Under pressure from destinations concerned about over-tourism, the
cruise industry has made destination management one of its key
The industry is working with communities on shore to promote
sustainable tourism practices and provide models for tourism management
into the future.
Cruise Lines International Association (CLIA) says its members are
working more closely with partners at ports and in governments around
the world to show leadership in the planning and management of
in key locations are addressing concerns around appropriate tourism
levels and provide working solutions that also safeguard economic
opportunities for local people.
To say “cruise tourism” is to say “managed tourism”, says CLIA managing director Australasia & Asia, Joel Katz.
“It is planned and scheduled tourism. Ports and communities know who
is coming and when, often months and years ahead. They can therefore use
the opportunity to work with cruise lines and tour operators on
planning, dispersal, transport, timing and other logistics.
“CLIA and cruise lines are placing an increasing importance on
community engagement around the world, and this is part of our ambition
to be leaders when it comes to destination stewardship and the promotion
of responsible tourism,” says Katz.
A good example, according to CLIA, is Dubrovnik in Croatia, where the
cruise association and the City of Dubrovnik have formed a partnership
to preserve and protect the cultural heritage of the city through
responsible tourism management, and to help establish Dubrovnik as a
model of sustainable tourism.
The partnership brings together key stakeholders including the local
community and involves collaboration on a destination stewardship
roadmap for the city based on UN sustainable tourism criteria as well as
initiatives like a coordinated berthing policy and a “respect the city”
visitor education campaign.
More recently CLIA has embarked on new partnerships in other
locations such as Corfu and Heraklion in Greece, working with local
authorities to jointly fund tourism management assessments in
partnership with the Global Sustainable Tourism Council (GSTC), that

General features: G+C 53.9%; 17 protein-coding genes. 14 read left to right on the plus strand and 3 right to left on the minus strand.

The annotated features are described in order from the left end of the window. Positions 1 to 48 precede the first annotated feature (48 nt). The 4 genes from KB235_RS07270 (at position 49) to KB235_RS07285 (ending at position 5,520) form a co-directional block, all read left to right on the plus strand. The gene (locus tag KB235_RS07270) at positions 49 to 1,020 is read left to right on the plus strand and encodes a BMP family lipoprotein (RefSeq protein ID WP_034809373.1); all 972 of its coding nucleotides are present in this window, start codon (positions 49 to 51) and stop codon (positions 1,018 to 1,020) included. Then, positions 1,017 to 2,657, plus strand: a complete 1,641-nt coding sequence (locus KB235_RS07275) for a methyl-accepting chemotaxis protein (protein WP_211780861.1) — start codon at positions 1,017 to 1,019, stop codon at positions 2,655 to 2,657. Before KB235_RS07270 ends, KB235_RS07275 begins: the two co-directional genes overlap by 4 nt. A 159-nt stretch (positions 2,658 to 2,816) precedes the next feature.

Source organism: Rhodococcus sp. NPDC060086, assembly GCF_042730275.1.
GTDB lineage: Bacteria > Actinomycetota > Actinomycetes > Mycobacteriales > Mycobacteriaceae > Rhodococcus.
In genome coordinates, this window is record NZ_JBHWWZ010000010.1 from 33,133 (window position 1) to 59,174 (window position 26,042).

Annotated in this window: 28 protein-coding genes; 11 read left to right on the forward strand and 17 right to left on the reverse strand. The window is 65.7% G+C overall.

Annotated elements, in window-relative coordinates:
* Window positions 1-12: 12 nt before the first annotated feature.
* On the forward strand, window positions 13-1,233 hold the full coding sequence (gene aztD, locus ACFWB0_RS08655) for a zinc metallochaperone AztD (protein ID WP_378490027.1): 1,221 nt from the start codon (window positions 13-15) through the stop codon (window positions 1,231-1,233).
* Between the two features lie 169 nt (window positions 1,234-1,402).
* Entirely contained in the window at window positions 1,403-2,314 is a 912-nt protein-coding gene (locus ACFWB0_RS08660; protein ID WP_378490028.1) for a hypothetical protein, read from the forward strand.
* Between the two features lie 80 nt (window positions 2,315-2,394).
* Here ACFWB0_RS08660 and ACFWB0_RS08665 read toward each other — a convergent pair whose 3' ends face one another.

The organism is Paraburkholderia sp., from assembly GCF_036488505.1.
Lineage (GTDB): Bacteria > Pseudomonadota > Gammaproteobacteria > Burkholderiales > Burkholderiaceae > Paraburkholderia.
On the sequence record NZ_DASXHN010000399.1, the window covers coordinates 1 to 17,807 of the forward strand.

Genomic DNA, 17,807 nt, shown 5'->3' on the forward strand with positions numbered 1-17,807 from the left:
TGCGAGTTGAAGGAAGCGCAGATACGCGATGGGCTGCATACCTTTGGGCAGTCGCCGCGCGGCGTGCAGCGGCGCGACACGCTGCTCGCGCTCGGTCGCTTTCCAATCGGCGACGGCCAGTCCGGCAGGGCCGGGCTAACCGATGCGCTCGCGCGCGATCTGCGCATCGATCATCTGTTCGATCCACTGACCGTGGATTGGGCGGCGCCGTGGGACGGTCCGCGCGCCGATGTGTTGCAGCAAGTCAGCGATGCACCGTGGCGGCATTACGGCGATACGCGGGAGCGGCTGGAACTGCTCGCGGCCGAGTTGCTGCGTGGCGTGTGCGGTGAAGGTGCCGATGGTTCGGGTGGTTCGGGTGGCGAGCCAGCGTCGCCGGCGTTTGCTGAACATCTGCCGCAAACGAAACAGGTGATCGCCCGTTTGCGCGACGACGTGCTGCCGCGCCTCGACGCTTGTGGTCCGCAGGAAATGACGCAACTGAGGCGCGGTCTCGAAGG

will set the benchmarks for sustainable visitation.
Cruise Lines International Association (CLIA) managing director Australasia & Asia, Joel Katz
Cruise Lines International Association (CLIA) managing director
Australasia & Asia, Joel Katz shares more on sustainability
developments in Asia.
What progress are you making in Asia with destination management?
Cruise visitation is on a much smaller scale in Asia than some other
parts of the world, but the aim is for cruising to develop in a
responsible way that brings economic benefits for local communities
without putting undue pressure on destinations.
CLIA and cruise lines are also forging closer working relationships
with Asian-based organisations so that cruising can develop in a
Can you give us some examples?
CLIA recently took part in a cruise industry forum aimed at
discussing new cruising opportunities in Thailand, including concepts
for new destinations and cruise facilities to provide alternatives to
The event was hosted by the Thai Chamber of Commerce and the Board of
Trade of Thailand, in conjunction with Thai Cruise Business
Association, and tackled future challenges including infrastructure
priorities and how to expand Thailand’s cruise sector to include
homeported ships and seasonal deployments.
In South Korea, CLIA recently joined the 2023 Asia Cruise Forum
hosted by Jeju Tourism Organization where we outlined the cruise
industry’s global sustainability commitments, including CLIA cruise
lines’ pursuit of net zero carbon cruising by 2050.
As part of this we reinforced the importance of working together to
achieve responsible destination management in ports across the region.
Is Singapore a shining light in developing responses to the pandemic?
CLIA and cruise lines have worked closely with the Singapore Tourism
Board and other government authorities to establish the health framework
which allowed a careful resumption of local cruising.
Singapore was a pioneer in implementing pandemic response plans for
cruising, and the close working relationships we have in Singapore will
be an important part of future collaborations to ensure cruising’s
benefits are maximised.
Is China onboard with CLIA’s sustainable goals?
In China, CLIA has signed a Memorandum of Understanding with the
Chinese Cruise and Yacht Industry Association (CCYIA), which creates the
foundation for both organisations to work together and develop a
sustainable framework of shared objectives.
The MOU is seen as a positive step forward in the development of
cruising in the region and will place a focus on supporting a safe
cruise resumption and sustainable industry growth.
These and other relationships across Asia are critical to our industry’s development in a positive and sustainable way.